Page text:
Snoring is a fairly common, affecting 40 percent of men and 25 percent of women. Not only is snoring a nuisance, but 75% of people who snore have obstructive sleep apnea (when breathing is disrupted during sleep for short periods). Studies show that around 80% of the obstructive sleep apnea cases go undiagnosed which increases the risk of heart attack, stroke and diabetes in adults.


How to Recognize Thyroid Issues

As many as 59 million Americans have a thyroid problem (that’s roughly 1 out of every 6 people), but the majority don’t even know it yet.

The thyroid, a butterfly-shaped gland in the neck, produces hormones essential for metabolism and brain activity. Symptoms of a thyroid problem are often vague, but if you notice any of the following signs persisting, or have more than one, you should contact us for a simple test to look into it.


How To Know If You Need A Tonsillectomy

Temperatures have begun to drop and we are officially in the cold and flu season. Sore throats are very common during this time, however, what you’re experiencing may be more than a run-of-the-mill throat infection. It just may be tonsillitis.

Your tonsils are considered your immune system’s first line of defense against bacteria and viruses that enter your mouth. Unfortunately, this means that your tonsils themselves are particularly vulnerable to inflammation or infection.


Winter Allergies: Your Home May Be to Blame

Many people don't associate winter with allergies, but they do persist into and through the cold months, when they pose slightly different problems than they do during other seasons.

You don't have pollens in the winter, but you still have the indoor allergens including cats, dogs, dust mites, and mold. A big problem with winter allergies is that cold-weather lifestyles can turn a simple allergic reaction into something worse.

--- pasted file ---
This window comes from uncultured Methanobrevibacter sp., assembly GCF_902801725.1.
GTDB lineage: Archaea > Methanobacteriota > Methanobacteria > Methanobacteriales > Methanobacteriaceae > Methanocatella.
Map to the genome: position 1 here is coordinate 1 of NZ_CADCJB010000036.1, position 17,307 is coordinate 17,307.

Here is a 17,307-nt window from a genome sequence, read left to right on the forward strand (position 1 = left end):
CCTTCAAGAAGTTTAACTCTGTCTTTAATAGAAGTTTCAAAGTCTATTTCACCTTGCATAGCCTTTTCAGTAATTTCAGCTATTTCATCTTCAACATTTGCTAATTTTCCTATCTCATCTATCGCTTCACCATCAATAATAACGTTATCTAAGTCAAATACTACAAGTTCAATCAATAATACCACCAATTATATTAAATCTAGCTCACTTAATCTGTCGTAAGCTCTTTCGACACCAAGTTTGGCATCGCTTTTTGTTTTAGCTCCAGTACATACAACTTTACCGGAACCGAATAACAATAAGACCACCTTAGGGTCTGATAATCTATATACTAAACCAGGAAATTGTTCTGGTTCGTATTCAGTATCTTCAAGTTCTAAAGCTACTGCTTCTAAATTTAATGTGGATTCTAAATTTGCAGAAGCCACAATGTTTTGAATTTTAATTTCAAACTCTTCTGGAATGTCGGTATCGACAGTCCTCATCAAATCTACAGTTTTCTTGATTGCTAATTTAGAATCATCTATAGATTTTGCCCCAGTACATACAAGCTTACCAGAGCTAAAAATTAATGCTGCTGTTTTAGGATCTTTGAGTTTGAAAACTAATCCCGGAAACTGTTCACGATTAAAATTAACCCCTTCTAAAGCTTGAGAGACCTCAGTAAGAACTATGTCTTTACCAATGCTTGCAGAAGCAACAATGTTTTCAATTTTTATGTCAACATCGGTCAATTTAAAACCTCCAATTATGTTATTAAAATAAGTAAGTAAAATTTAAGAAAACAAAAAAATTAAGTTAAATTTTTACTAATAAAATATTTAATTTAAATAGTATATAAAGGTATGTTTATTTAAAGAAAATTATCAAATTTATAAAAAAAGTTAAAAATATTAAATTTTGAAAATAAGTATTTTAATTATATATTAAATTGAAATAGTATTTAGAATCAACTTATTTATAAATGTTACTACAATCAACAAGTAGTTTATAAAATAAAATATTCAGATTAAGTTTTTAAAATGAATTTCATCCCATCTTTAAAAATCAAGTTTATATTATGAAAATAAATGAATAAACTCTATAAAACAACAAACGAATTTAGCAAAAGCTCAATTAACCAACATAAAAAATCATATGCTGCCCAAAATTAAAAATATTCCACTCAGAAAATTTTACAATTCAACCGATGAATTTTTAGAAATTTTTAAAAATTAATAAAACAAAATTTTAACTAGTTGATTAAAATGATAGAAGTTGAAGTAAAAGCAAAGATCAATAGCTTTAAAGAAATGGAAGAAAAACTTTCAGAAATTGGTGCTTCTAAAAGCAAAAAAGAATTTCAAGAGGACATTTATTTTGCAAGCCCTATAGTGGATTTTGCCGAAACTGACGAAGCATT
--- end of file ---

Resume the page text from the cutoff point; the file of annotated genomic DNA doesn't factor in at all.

Is It a Sinus Infection, a Cold, or Allergies?

As we get into the cold weather, it is a prime time for stuffy noses, sore throats and watery, itchy eyes. But if your symptoms last more than a week, or if they seem to turn off and on based on your surroundings, you may be battling allergies or sinusitis.


Developing New Allergies as an Adult

Allergies are like any ailment, they can strike whenever and it's not uncommon for allergies to sprout up for the first time in adulthood. Many individuals think that they cannot acquire allergies that they have not experienced before, but it is possible.


Why It’s Bad to Use Q-Tips for Your Ears

Q-Tips are widely used all around the world by many people for one thing – to get rid of the wax inside their ears.

While you have your ears free from wax, this particular cleansing routine can be dangerous to your ears and their function. This routine is also counter-productive. While you may see some amount of residue on the cotton swab, inserting Q-tips actually cause the wax to go further into the ear canal instead of getting all of it removed. Swabbing in your ears can actually affect your sense of hearing, the moment that the ear wax gets into the eardrums instead of going out the ears.


The Importance of Back-to-School Hearing Tests

Loss of hearing is usually a gradual process. Initially the changes may be so subtle that only a very keen parent would suspect something is wrong. More often than not, a parent may conclude that the child is being rude for not responding to instruction or maybe the child is branded ‘absent minded’ because of requesting for instructions to be repeated too often. When this happens at school, it can affect a child’s grades and subsequently their self-esteem.